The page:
Bob Dylan had it right, when he sang, “the time’s they are a-changing.” Of course, every generation since the beginning of time can lay claim to such an observation. Be it fire, technology, medicine, media, or children transitioning from Sesame Street to cell phones, we live in an increasingly fast-paced, costly and ever-changing world.The generation to whom Dylan sang, during the era of peace signs, Woodstock, psychedelic colors and the Vietnam War, sought to bring about change through voice and action. They became a part of history. Now, as the original Baby Boomers, they are still making history. They started turning 65 last year and are poised at the cusp of a huge aging trend! By 2030, 20% of the U.S. population will be 65 and older. Simultaneously, the number of 85 year-olds will increase by 50% and there will be three times as many centenarians.
So, what to do? How do we accommodate this aging population? Like a comet headed for earth, there is no way to divert this trend. Luckily, though, it’s not like the old days when the only option was a nursing home once a loved one could no longer live alone or with caregivers. Today, senior care is much more progressive and focuses on community services to keep seniors independent and in their communities for as long as safely possible.
The following services are available individually from various providers or can be found within a continuum of care, an organization that offers all these services under one umbrella from which a person can move seamlessly from program to program:
Home Care – Provides nursing assessment/care, physical, occupational and speech therapy, personal care services, laundry and much more in the comfort of a patient’s home.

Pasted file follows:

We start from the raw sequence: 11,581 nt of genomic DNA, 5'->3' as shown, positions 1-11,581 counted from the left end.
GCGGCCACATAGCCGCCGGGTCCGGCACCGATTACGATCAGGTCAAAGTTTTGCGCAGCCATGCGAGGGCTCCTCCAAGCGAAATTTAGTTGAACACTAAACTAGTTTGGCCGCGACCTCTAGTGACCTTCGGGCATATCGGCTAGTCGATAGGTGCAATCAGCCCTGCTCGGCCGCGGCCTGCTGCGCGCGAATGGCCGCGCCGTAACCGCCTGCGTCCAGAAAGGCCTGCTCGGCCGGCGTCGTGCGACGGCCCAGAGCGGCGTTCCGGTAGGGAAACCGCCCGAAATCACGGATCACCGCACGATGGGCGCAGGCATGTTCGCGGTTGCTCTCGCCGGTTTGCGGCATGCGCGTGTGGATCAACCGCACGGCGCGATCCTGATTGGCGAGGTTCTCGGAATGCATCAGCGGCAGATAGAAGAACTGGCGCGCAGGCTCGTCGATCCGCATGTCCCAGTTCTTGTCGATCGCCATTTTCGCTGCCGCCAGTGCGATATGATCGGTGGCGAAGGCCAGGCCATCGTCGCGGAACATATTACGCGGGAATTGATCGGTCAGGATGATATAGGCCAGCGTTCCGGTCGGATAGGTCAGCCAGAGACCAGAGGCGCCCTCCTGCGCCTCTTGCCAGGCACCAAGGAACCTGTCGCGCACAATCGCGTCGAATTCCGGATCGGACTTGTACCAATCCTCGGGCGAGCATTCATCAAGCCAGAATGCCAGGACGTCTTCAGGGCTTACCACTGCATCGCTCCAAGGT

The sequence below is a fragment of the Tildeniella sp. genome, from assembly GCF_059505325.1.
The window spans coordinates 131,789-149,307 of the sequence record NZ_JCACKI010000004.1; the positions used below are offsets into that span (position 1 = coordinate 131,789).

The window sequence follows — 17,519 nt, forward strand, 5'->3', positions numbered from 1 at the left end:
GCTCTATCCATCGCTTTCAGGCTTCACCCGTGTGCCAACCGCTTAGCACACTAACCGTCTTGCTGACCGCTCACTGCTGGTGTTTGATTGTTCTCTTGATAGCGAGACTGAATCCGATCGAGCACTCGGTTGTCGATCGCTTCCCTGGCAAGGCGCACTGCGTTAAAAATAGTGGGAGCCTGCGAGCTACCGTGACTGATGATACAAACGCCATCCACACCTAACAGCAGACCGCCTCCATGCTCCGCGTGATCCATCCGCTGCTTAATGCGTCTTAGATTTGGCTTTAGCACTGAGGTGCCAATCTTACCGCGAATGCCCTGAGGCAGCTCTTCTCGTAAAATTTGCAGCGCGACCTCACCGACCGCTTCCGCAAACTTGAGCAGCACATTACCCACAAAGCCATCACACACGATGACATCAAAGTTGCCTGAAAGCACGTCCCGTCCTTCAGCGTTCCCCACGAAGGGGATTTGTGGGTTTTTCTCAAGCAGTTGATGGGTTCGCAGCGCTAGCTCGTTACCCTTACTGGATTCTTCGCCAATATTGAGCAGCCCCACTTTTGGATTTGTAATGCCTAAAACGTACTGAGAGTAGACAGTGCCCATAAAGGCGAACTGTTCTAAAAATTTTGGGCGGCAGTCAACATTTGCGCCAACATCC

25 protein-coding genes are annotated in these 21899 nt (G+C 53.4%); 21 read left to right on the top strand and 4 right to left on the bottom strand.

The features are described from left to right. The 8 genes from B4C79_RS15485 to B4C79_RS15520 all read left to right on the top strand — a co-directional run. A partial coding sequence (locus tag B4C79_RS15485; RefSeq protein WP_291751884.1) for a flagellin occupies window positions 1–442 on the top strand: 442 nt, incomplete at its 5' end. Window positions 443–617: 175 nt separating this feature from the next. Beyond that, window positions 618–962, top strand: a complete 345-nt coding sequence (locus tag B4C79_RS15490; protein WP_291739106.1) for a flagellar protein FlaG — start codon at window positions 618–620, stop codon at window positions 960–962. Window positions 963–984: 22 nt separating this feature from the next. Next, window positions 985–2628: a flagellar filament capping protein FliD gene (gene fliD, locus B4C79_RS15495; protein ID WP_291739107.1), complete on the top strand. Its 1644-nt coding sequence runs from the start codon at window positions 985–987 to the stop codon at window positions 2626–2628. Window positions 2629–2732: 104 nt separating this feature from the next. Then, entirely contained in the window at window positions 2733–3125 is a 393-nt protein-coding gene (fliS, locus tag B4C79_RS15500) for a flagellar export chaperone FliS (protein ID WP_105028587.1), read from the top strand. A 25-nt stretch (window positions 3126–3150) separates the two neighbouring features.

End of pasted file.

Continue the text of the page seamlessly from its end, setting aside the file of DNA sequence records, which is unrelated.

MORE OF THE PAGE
Adult Day Services – Designed for seniors who live alone or with caregivers (who work during the day) and can benefit from supervision, medical services and social interaction during the day. Meals and transportation are typically provided.
Enhanced, Independent Living – Affordable apartments for independent seniors where rent also covers three meals a day, wellness checks, weekly housekeeping and scheduled activities and outings.
Assisted Senior Living – Apartments for seniors who need some level of assistance, i.e., an escort to the dining room, medication reminders, bathing and dressing as well as three meals per day, daily activities, outings, and transportation to medical appointments. On site medical clinicians and case managers are also available.
Skilled Nursing and Rehabilitation Centers – Facilities that offer short-term rehabilitation stays following elective surgeries, reconditioning after an illness, strokes, heart attacks, amputations and other diagnoses. Long-term care is also offered for seniors who need 24/7 nursing supervision. Also provided are on-site physician, optometry, audiology, dental, podiatry, dietary, social and recreational services.
Respite Care –This is for the caregivers of seniors who need to take time away and cannot leave their loved one unattended – the senior can temporarily reside at the skilled nursing facility and receive 24/7 nursing care.
So, yes, times are changing and seniors are living longer, but programs and models are in place to meet their needs. As for what other life changes might we anticipate in the future? Hmmm…the answer, my friend, is blowin’ in the wind… (sorry, couldn’t resist!)
Check out the Westchester County Department of Senior Programs and Services for more information about Aging in Place and Livable Communities at www.seniorcitizens.westchestergov.com.